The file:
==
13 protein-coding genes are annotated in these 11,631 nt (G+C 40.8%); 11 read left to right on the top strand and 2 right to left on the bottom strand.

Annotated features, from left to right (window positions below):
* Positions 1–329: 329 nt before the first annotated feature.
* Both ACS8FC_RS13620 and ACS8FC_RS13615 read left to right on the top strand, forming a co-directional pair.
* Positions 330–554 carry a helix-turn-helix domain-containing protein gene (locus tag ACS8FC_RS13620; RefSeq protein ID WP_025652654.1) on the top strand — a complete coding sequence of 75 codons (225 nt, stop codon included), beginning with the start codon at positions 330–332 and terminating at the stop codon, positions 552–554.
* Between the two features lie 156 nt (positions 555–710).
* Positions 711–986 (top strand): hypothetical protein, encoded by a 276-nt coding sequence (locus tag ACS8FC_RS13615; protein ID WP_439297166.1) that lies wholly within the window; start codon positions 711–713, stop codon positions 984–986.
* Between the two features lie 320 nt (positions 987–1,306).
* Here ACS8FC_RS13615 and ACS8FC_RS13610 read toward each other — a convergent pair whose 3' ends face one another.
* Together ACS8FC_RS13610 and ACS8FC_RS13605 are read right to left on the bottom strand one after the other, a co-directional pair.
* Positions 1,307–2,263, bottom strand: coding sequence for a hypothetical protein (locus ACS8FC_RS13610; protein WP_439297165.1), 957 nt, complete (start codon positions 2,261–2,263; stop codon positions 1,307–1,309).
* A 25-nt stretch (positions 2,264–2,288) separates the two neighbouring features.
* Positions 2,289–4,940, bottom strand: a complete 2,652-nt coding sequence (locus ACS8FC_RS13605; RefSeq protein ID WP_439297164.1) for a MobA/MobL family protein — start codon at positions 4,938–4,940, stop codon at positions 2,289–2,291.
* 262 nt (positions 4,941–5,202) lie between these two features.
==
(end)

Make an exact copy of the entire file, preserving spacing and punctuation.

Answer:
13 protein-coding genes are annotated in these 11,631 nt (G+C 40.8%); 11 read left to right on the top strand and 2 right to left on the bottom strand.

Annotated features, from left to right (window positions below):
* Positions 1–329: 329 nt before the first annotated feature.
* Both ACS8FC_RS13620 and ACS8FC_RS13615 read left to right on the top strand, forming a co-directional pair.
* Positions 330–554 carry a helix-turn-helix domain-containing protein gene (locus tag ACS8FC_RS13620; RefSeq protein ID WP_025652654.1) on the top strand — a complete coding sequence of 75 codons (225 nt, stop codon included), beginning with the start codon at positions 330–332 and terminating at the stop codon, positions 552–554.
* Between the two features lie 156 nt (positions 555–710).
* Positions 711–986 (top strand): hypothetical protein, encoded by a 276-nt coding sequence (locus tag ACS8FC_RS13615; protein ID WP_439297166.1) that lies wholly within the window; start codon positions 711–713, stop codon positions 984–986.
* Between the two features lie 320 nt (positions 987–1,306).
* Here ACS8FC_RS13615 and ACS8FC_RS13610 read toward each other — a convergent pair whose 3' ends face one another.
* Together ACS8FC_RS13610 and ACS8FC_RS13605 are read right to left on the bottom strand one after the other, a co-directional pair.
* Positions 1,307–2,263, bottom strand: coding sequence for a hypothetical protein (locus ACS8FC_RS13610; protein WP_439297165.1), 957 nt, complete (start codon positions 2,261–2,263; stop codon positions 1,307–1,309).
* A 25-nt stretch (positions 2,264–2,288) separates the two neighbouring features.
* Positions 2,289–4,940, bottom strand: a complete 2,652-nt coding sequence (locus ACS8FC_RS13605; RefSeq protein ID WP_439297164.1) for a MobA/MobL family protein — start codon at positions 4,938–4,940, stop codon at positions 2,289–2,291.
* 262 nt (positions 4,941–5,202) lie between these two features.